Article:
Support the Confirmation of Judge Stephanie Davis to the U.S. Court of Appeals for the Sixth Circuit

Courts Resources 02.28,22

View PDF of letter here.

February 28, 2022


Dear Senator:

On behalf of The Leadership Conference on Civil and Human Rights, a coalition of more than 230 national organizations committed to promoting and protecting the civil and human rights of all persons in the United States, we write to express our strong support for the confirmation of Stephanie Davis to the U.S. Court of Appeals for the Sixth Circuit.

Judge Davis’ significant legal career and experience as a fair-minded judge will make her a great addition to the Sixth Circuit. Since 2019, Judge Davis has served on the U.S. District Court for the Eastern District of Michigan. Before her elevation to the district court, she served on the same court for three years as a magistrate judge. For 13 years prior to her judicial service, Judge Davis held a number of positions in the U.S. attorney’s office for the Eastern District of Michigan. She also spent time in private practice as a litigation associate for Dickinson Wright, PLLC. Judge Davis is a graduate of Wichita State University and Washington University School of Law. As her long record as a respected judge committed to equal justice demonstrates, she is well qualified for this seat.

Throughout her tenure as a federal judge, Judge Davis has demonstrated her even-handed approach to the law and commitment to the rights of all people. For example, while a magistrate judge, Judge Davis recommended and the district court agreed to allow a person with a disability who was incarcerated to pursue a claim against Gus Harrison Correctional Facility after he was continually injured from the prison’s ongoing failure to accommodate his needs.[1] She also protected the rights of people to freely exercise their religion, recommending cases move forward for Muslim people who were incarcerated and denied proper dining accommodations during Ramadan[2] and for those who were excluded from Eid El Fitr activities.[3] During her time on the district court, she has continued to show this commitment to the rights of all people by ruling in cases that protect the most fundamental of our rights. For example, she ruled to protect equitable access to the ballot box by striking down a Michigan law that made it illegal for anyone to be driven to the polls for any reason other than an inability to walk.[4] Judge Davis is an outstanding jurist, and she is eminently qualified for this role.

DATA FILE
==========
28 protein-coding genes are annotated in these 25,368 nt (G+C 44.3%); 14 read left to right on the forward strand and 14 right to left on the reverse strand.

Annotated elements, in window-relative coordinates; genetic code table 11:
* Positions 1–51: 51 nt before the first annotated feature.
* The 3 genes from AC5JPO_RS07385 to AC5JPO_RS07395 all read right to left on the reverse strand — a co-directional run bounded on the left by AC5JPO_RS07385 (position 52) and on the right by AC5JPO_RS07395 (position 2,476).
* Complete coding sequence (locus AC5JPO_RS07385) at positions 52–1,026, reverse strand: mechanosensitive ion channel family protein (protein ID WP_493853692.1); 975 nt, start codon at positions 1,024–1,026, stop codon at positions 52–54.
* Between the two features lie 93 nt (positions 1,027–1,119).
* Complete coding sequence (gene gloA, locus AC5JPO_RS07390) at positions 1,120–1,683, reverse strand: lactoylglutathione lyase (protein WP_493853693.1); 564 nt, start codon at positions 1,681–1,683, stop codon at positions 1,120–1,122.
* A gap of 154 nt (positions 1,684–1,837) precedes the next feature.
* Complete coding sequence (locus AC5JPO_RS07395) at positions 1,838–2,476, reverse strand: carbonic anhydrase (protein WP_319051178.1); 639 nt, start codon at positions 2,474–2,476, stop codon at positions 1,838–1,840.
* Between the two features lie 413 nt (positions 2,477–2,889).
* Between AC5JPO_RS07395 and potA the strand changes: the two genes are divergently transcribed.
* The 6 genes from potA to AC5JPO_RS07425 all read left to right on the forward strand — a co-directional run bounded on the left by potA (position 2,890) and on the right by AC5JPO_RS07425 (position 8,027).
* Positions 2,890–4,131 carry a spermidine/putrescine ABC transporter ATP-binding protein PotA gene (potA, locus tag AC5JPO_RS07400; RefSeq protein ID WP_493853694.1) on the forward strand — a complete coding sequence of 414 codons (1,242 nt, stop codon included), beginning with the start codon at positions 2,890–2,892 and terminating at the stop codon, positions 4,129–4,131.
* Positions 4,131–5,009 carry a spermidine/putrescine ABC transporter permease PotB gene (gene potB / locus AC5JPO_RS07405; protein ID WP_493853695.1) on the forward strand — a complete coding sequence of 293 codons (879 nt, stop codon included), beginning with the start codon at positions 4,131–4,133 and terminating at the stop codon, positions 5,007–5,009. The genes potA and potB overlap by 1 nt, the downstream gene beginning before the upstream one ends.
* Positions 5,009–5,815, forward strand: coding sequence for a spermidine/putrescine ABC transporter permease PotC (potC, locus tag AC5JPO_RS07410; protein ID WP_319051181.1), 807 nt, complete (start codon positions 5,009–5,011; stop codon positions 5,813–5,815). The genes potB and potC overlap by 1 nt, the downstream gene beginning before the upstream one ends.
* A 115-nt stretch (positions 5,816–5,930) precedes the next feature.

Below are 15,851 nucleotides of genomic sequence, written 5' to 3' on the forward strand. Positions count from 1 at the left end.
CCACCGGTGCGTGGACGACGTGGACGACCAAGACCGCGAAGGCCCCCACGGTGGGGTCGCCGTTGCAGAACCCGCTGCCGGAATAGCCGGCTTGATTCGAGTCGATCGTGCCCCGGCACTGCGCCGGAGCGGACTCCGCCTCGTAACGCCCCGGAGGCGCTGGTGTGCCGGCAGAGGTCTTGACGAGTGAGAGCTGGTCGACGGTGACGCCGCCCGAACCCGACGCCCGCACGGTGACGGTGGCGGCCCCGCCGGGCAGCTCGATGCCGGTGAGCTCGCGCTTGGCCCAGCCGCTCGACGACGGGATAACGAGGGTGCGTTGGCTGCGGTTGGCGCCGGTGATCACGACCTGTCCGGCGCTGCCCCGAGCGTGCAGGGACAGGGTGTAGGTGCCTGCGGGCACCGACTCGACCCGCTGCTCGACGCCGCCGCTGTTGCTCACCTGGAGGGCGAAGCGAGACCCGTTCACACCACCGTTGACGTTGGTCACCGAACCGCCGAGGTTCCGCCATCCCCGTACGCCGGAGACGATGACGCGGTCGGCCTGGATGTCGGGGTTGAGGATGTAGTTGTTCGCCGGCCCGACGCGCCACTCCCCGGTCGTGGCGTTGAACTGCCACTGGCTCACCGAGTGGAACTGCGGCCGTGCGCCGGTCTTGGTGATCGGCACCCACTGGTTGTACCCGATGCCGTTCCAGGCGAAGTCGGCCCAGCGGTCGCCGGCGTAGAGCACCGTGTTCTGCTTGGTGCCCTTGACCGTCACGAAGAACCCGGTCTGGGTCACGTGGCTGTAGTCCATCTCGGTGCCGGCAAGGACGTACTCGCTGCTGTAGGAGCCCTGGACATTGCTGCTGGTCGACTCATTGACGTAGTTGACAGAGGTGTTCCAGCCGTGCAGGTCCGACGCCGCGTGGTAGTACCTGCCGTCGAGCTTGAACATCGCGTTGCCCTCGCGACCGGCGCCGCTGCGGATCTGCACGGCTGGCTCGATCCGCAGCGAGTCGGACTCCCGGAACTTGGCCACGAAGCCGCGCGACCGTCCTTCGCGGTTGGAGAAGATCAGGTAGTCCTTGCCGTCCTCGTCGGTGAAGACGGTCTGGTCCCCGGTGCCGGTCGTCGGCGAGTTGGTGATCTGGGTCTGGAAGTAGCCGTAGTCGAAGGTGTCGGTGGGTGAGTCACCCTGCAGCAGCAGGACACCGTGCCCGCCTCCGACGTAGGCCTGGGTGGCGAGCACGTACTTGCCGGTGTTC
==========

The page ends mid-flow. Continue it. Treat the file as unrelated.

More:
In addition to the important professional experience she would bring to the Sixth Circuit, it is notable that Judge Davis would bring other vital representation to the federal bench. Judge Davis would be the first Black woman from Michigan to ever serve on the Sixth Circuit, which includes Michigan, Kentucky, Ohio, and Tennessee, and she would be only the second Black woman to ever serve on the court.[5] The Sixth Circuit is home to more than 4.5 million Black people, yet there have only been six Black judges in the court’s history.[6] Public trust in the judiciary is crucial to its function and is bolstered when the bench better reflects the communities it serves.[7] Additionally, this diversity of professional and lived experiences improves judicial decision-making.[8] Judge Davis would bring much needed and vital  perspectives to the Sixth Circuit.

Judge Davis is an excellent choice to serve on the U.S. Court of Appeals for the Sixth Circuit, and we urge the Senate to confirm her nomination. If you would like to discuss this matter further, please contact Lena Zwarensteyn, Senior Director of the Fair Courts Program, at (202) 466-3311. Thank you for your consideration.


Wade Henderson
Interim President & CEO

Jesselyn McCurdy
Executive Vice President of Government Affairs



[1] Cummings v. Klee, No. 14-10957, 2018 U.S. Dist. LEXIS 155478 (E.D. Mich. Aug. 2018).

[2] Conway v. Purves, No. 13-10271, 2016 WL 11474792 (E.D. Mich. Aug. 2016).

[3] Maye v. Klee, No. 14-10864, 2017 WL 9802821 (E.D. Mich. Mar. 2017) & 2018 WL 3259786 (E.D. Mich. Jan. 2018).

[4] Priorities USA v. Nessel, 462 F. Supp. 3d 792 (E.D. Mich. 2020).

[5]  See Biographical Directory of Article III Federal Judges, 1789-present Federal Judicial Center.

[6]  Quick Facts: Kentucky, Michigan, Ohio, Tennessee, The U.S. Census Bureau (accessed February 2022).

[7] See Sen, Maya, Diversity, Qualifications, and Ideology: How Female and Minority Judges Have Changed, or Not Changed, Over Time, 2017 Wis. L. Rev. 367 (2017).

[8]  Berry, Kate, Building a Diverse Bench: Selecting Federal Magistrate and Bankruptcy Judges, Brennan Center for Justice at NYU School of Law and American Bar Association Judicial Division (2017).